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Stop #4 Quartzite Wall

Closely examine any of the large quartzite boulders which have fallen from the walls. These boulders were once a part of the sheer faced walls above. Due to the physical properties of water, these large boulders have become dislodged and have tumbled down to the trail. This happens when water enters a small crevasse in the rock and then freezes when temperatures allow it to. When water becomes solid it expands, this slowly opens the crevasse. This water melts and allows more water to enter the crevasse. When this cycle of freezing and thawing continues, primarily in the late spring or early fall, the crevasse enlarges and the rock becomes unstable. This is known as frost wedging. Another minor contributing factor are plants. When a plant establishes itself in a crevasse, the roots of the plant can cause the crevasse to expand, as was the case with frost wedging. This process is known as root wedging.

At first glance, the rock appears to be a well sorted quartzite (Sorting refers to the variation in grain size). However, upon a closer look, the quartzite boulders contain a number of small cobbles and pebbles. Outside of these small cobbles, the rock is composed entirely of small well rounded quartz grains. These observations, along with a few more further up the trail, allow geologists to predict what this area looked like during the time of deposition. The fact that the quartzite is composed almost entirely of well rounded quartz grains is indicative of a beach environment. Imagine what the beach looked like the last time you visited. The beach must have been very close to a topographical highpoint due to the size of the small cobbles. Cobbles of that size do not get carried very far from their source.

Picture a beach with a nice breeze blowing and a series of hills rising behind you. That is what this area must have looked like many years in the past. By examining the clues left in the rocks that you see, you can begin to interpret the environment at the time of deposition. This type of observation and prediction, allows geologists to make important economic decisions.

Old Mine

Look to the north side of the canyon. You should be able to see a small mine that has been drilled into the quartzite. Directly to the east of this mine, the layers of quartzite begin to look contorted. Earlier observations made note that the bedrock was layered nearly horizontal, however, all that has changed. The quartzite has been folded into a vertical position, in some places it has been slightly overturned. If you will recall, Phase II of Rock Canyon’s geologic history was a period of immense change in the canyon. The west coast of North America was colliding with numerous tectonic plates moving from the west. These folds are the evidence for this event.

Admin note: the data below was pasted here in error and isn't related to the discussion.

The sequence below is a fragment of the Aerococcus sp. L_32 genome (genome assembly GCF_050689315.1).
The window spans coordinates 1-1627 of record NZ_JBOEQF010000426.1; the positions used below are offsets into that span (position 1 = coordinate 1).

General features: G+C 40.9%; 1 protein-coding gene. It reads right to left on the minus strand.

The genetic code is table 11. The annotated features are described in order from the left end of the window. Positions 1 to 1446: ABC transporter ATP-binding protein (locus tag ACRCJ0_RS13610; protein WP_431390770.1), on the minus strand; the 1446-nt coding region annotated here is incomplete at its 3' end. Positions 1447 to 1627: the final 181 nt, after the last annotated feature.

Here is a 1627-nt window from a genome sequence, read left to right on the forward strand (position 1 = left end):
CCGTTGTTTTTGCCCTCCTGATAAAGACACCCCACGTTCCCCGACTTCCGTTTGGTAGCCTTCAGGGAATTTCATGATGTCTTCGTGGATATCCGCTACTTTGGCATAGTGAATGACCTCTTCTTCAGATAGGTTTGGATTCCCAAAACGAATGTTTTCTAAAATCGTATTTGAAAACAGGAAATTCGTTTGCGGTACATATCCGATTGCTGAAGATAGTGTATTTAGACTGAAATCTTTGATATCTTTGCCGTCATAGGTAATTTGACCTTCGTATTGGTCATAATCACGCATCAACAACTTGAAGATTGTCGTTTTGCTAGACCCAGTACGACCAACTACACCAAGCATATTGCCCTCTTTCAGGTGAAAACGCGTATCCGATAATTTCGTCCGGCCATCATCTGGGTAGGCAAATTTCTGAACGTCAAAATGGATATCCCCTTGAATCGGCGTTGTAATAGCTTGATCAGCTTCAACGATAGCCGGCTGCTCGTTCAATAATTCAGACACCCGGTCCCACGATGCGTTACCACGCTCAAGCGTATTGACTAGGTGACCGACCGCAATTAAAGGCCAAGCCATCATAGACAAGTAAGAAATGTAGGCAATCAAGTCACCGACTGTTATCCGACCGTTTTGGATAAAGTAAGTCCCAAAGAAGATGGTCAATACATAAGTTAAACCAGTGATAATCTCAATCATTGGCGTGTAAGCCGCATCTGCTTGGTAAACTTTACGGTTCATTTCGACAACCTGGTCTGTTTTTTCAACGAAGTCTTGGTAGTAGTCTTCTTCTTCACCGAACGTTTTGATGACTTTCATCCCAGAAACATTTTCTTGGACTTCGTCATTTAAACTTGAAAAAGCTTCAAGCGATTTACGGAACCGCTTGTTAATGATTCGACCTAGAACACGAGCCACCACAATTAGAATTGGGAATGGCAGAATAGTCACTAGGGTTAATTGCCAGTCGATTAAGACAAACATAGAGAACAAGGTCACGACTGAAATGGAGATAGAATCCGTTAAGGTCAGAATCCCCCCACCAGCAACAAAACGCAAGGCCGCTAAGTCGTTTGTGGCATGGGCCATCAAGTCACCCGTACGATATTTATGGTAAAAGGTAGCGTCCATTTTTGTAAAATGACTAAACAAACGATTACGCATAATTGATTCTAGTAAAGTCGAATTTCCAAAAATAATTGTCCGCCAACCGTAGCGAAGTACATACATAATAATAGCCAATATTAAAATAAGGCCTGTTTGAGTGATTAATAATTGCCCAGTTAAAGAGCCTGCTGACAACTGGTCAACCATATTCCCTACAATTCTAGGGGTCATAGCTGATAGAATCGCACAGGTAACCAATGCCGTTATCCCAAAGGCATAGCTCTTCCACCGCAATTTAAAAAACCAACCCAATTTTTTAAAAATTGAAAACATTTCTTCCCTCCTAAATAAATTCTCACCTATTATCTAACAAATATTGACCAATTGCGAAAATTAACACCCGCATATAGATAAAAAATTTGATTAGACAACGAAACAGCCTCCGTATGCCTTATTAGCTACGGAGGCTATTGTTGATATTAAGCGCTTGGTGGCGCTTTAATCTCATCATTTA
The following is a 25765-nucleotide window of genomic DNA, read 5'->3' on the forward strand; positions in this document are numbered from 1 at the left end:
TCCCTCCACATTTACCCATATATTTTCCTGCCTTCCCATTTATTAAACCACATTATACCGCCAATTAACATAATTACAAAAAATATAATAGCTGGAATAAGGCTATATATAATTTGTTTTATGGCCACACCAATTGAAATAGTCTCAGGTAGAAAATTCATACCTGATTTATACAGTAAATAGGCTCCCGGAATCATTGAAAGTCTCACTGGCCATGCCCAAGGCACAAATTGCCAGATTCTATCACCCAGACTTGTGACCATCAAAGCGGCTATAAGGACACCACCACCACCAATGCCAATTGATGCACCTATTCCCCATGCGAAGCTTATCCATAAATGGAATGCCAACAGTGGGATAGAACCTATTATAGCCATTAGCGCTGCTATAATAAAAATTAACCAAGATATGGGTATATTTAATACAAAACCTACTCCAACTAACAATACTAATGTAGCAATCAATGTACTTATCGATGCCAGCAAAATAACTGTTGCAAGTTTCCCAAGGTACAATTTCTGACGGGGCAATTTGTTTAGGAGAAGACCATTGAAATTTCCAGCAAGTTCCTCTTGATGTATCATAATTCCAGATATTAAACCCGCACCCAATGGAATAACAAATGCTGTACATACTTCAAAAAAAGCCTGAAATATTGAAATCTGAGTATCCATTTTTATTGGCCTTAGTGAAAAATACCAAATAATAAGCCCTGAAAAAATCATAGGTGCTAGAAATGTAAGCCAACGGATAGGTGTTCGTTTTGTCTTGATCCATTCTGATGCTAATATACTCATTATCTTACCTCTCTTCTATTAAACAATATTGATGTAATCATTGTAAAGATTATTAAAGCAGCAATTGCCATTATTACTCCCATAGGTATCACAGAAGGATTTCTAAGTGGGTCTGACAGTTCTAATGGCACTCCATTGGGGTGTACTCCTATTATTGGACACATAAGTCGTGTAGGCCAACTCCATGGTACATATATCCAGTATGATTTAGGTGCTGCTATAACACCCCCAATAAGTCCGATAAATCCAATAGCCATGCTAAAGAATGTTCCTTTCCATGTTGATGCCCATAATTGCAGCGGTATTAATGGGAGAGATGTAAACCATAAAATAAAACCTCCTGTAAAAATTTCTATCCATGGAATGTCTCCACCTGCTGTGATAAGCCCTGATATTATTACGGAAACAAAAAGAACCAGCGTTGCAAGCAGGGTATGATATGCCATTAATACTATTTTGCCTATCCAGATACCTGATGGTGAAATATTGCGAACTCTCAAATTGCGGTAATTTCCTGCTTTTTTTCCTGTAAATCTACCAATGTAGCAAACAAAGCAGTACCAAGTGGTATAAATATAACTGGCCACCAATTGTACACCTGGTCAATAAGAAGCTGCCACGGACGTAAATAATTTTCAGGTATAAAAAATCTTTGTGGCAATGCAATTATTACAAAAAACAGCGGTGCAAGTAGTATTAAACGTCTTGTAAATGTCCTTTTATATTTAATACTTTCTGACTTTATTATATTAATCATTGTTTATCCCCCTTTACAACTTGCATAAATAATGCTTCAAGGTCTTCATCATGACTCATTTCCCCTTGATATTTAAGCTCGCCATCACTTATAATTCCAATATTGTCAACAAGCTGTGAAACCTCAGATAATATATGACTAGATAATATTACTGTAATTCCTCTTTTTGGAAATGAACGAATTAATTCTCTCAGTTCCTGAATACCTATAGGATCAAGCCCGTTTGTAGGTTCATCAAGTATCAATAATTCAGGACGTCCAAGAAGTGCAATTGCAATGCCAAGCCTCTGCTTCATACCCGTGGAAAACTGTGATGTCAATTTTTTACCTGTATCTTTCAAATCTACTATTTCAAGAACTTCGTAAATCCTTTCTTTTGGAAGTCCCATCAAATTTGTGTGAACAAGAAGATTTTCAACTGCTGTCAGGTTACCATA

These contorted layers were essentially pushed up along a shallowly sloped ramp. As the rocks moved over the ramp, they were crumpled and folded. This type of folding continues the remainder of the way up the canyon, however, is not as easily seen as in this portion of the canyon.

Reverse Faulting

Just to the west of the Old Mine you will note two interesting observations. First, follow the Mineral Fork Tillite (olive-brown layer) from the west to the east. The layer disappears just to the southwest of the mine. This layer has been folded as well, and does not stop abruptly as it appears, it continues down below what is visible.


Next, look at the sudden jump in elevation of the tillite just to the west of the mine. It appears as if a block of this layer was pushed above the neighboring sections. In effect, that is exactly what has happened. Imagine sliding on a carpet, the carpet responds by creating upthrown portions in the middle area of the carpet. As this layer was being pushed from the west by continental collision, it was also being pushed from the east by the overturned layers. This portion of the tillite responded to the compressional forces by faulting, and was thrust skyward. . This process is known as reverse faulting.

Continue up the canyon until you have reached the gate. The vertical layers to the south are still the Tintic Quartzite. The trail will continue through the Tintic Quartzite for approximately 1000 feet. This is also the thickness of this formation (see geologic map). Since these beds are tilted vertically, you are walking the entire depth of the quartzite, starting from the oldest layers and continuing to the youngest. The area surrounding the gate is used by beginning rock climbers. The climb is not too severe, yet it is a great outcrop to learn on.